Plenty of resources can help United Methodist churches offer online worship that is accessible by desktop computer, tablet or cellphone. However, offering only online worship services when many people cannot attend in person may not be the best option for every congregation.
While many homes in the United States lack internet connections, even more homes as well as some churches, especially those in rural areas, do not have sufficient broadband to livestream services. Issues such as income, age, geography and knowledge of technology can hinder churches from streaming and congregants from connecting.
It is vital that the church continues to connect with all of its members. To resolve problems, churches may want to turn to an older form of communications technology: the telephone.
How one church worships by phone
The Rev. Sharon Sagat-Stover, pastor of Community United Methodist Church in North Anson, Maine, figured out how to keep her small, rural church of mostly senior citizens worshipping together by using a conference-call service.
“We prayed and sang. People are grateful to be together in whatever way we can,” she said. “It works. It’s ministry and it’s joyful and it’s community.”
Many Community UMC members do use email, but not all do. So, each Monday, the church sends congregants emails and surface mailers with information on how to join the conference call as well as other details, such as the order of worship for the coming Sunday.
“We use the first 10 minutes of the call to give people plenty of time to join in and chat among themselves — just like they would before a regular service,” the pastor said. “Everyone loves having the opportunity to check in with each other and pray together during these uncertain times.”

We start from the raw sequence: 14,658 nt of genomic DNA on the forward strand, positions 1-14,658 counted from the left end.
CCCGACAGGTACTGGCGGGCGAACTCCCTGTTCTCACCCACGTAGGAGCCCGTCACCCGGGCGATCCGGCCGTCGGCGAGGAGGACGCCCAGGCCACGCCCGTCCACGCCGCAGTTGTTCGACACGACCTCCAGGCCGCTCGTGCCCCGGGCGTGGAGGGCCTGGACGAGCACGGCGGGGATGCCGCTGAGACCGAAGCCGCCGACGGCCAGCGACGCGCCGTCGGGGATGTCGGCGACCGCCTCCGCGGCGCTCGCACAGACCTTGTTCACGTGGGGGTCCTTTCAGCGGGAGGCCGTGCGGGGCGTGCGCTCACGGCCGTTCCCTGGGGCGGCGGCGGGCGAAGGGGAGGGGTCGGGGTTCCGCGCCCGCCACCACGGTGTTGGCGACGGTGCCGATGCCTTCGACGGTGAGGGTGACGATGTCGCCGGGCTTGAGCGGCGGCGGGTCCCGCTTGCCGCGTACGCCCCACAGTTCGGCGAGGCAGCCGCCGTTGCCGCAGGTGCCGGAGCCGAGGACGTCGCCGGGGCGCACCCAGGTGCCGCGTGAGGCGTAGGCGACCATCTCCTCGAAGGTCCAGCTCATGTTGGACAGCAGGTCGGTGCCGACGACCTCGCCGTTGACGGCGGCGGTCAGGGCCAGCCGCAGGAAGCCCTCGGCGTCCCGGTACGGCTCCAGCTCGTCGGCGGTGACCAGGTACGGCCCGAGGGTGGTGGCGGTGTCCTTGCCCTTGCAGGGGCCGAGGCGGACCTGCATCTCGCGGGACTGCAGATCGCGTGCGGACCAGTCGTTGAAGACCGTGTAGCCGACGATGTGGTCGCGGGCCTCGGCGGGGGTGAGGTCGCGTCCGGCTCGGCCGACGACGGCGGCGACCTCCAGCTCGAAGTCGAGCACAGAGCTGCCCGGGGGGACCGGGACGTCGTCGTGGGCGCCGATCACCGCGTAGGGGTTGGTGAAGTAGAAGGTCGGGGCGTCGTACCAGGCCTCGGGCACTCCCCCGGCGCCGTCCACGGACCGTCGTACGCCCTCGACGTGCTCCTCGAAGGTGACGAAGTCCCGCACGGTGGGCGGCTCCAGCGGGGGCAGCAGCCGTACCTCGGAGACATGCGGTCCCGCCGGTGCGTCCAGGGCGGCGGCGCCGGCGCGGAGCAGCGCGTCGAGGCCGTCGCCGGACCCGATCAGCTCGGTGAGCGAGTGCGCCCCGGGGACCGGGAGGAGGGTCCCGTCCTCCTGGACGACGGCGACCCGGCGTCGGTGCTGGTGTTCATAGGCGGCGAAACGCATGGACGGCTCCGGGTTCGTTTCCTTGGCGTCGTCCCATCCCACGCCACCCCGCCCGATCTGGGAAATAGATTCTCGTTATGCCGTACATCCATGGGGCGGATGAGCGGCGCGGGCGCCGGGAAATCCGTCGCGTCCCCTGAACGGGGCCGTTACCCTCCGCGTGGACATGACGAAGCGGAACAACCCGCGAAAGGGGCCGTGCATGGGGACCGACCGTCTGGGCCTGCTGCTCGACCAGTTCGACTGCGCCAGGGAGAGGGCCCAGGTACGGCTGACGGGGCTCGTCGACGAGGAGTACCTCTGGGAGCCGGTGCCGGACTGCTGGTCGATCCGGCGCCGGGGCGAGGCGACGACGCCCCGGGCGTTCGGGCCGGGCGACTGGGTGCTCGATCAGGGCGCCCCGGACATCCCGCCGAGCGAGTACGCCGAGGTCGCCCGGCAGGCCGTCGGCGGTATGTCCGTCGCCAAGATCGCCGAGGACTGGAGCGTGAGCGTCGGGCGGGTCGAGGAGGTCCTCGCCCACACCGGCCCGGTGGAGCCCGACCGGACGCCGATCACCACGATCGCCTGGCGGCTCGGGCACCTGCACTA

Conference-call services can be a big help to churches. Among the most recommended ones are FreeConference.com and FreeConferenceCall.com.
Other call-in options
Like what you're reading and the tools we provide?
In most churches, congregants have varying access to and familiarity with technology. To ensure everyone is able to participate in remote worship, use an online meeting service that is accessible via computer and phone.
Most of the top online meeting services have an option to allow people to call in without using a computer. They use a telephone number and special code to access the call.
Make sure that all your congregants receive the correct call-in information ahead of time via email, group texts, social media and/or mailers. Also, like Community UMC, send out the order of worship. This will allow participants who do not have viewing capabilities to more easily follow what is happening and who is leading. They also will be able to participate in the liturgy and congregational singing.
It is always a good practice to assume that some participants in your online service will experience glitches or other streaming problems. By expecting that some will listen only to the audio while others will watch and listen, you can plan and prepare to execute worship in ways that will make the experience more meaningful for everyone.
Here are just a few tips:
- Do a test of all your audio equipment ahead of the service.
- Periodically remind people where you are in the service. Announce the names of songs and hymns before singing them, even if they are printed in the order of worship.
- Start the meeting or call 10-15 minutes ahead of time to allow everyone plenty of time to join.
- Mute upon entry or remind everyone to keep their devices muted throughout the service so that they don’t become a distraction.
- After you have done a couple services this way, ask your by-phone participants for suggestions on ways to make it a better experience for them.
Among the top-rated video conference platforms that also offer call-in only options are Zoom, GoToMeeting, Bluejeans, Webex and Skype.
Zoom, in order to prevent hacking and trolling during meetings, has free and first-tier paid services that require passwords and include waiting rooms by default.
Another platform, Sermon by Phone, allows pastors to upload audio files of their sermons in advance and have members call in using a special number to listen anytime.
Now more than ever, churches must ensure that all members remain connected in prayer and fellowship even as they practice social distancing. While we are blessed to have the technology to worship together online, we need to make sure that we do not leave behind those who are unable to livestream.
Even after a century, it is still true that phones remain one of the easiest ways for people to connect with one another.
Philip J. Brooks is the manager of Leader Communications at United Methodist Communications in Nashville, Tennessee.